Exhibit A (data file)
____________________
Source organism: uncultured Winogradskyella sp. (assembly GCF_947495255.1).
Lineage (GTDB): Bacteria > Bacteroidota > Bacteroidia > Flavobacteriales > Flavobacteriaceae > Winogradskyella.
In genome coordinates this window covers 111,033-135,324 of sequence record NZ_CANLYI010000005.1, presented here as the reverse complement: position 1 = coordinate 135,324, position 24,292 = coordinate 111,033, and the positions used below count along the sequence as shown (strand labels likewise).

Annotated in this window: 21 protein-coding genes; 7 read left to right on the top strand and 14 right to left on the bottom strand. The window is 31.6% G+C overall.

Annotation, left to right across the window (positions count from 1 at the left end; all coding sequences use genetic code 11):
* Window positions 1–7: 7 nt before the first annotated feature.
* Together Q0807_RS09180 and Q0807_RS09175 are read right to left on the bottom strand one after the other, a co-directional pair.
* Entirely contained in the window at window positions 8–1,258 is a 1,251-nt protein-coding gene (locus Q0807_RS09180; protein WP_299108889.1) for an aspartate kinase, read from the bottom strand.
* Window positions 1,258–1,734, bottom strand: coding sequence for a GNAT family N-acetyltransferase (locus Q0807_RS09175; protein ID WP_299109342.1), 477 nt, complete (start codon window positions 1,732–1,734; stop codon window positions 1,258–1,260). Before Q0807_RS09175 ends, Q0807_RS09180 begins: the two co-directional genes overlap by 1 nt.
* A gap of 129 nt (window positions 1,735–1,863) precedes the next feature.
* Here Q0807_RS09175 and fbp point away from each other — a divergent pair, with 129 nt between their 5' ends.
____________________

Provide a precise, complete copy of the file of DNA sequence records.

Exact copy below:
Source organism: uncultured Winogradskyella sp. (assembly GCF_947495255.1).
Lineage (GTDB): Bacteria > Bacteroidota > Bacteroidia > Flavobacteriales > Flavobacteriaceae > Winogradskyella.
In genome coordinates this window covers 111,033-135,324 of sequence record NZ_CANLYI010000005.1, presented here as the reverse complement: position 1 = coordinate 135,324, position 24,292 = coordinate 111,033, and the positions used below count along the sequence as shown (strand labels likewise).

Annotated in this window: 21 protein-coding genes; 7 read left to right on the top strand and 14 right to left on the bottom strand. The window is 31.6% G+C overall.

Annotation, left to right across the window (positions count from 1 at the left end; all coding sequences use genetic code 11):
* Window positions 1–7: 7 nt before the first annotated feature.
* Together Q0807_RS09180 and Q0807_RS09175 are read right to left on the bottom strand one after the other, a co-directional pair.
* Entirely contained in the window at window positions 8–1,258 is a 1,251-nt protein-coding gene (locus Q0807_RS09180; protein WP_299108889.1) for an aspartate kinase, read from the bottom strand.
* Window positions 1,258–1,734, bottom strand: coding sequence for a GNAT family N-acetyltransferase (locus Q0807_RS09175; protein ID WP_299109342.1), 477 nt, complete (start codon window positions 1,732–1,734; stop codon window positions 1,258–1,260). Before Q0807_RS09175 ends, Q0807_RS09180 begins: the two co-directional genes overlap by 1 nt.
* A gap of 129 nt (window positions 1,735–1,863) precedes the next feature.
* Here Q0807_RS09175 and fbp point away from each other — a divergent pair, with 129 nt between their 5' ends.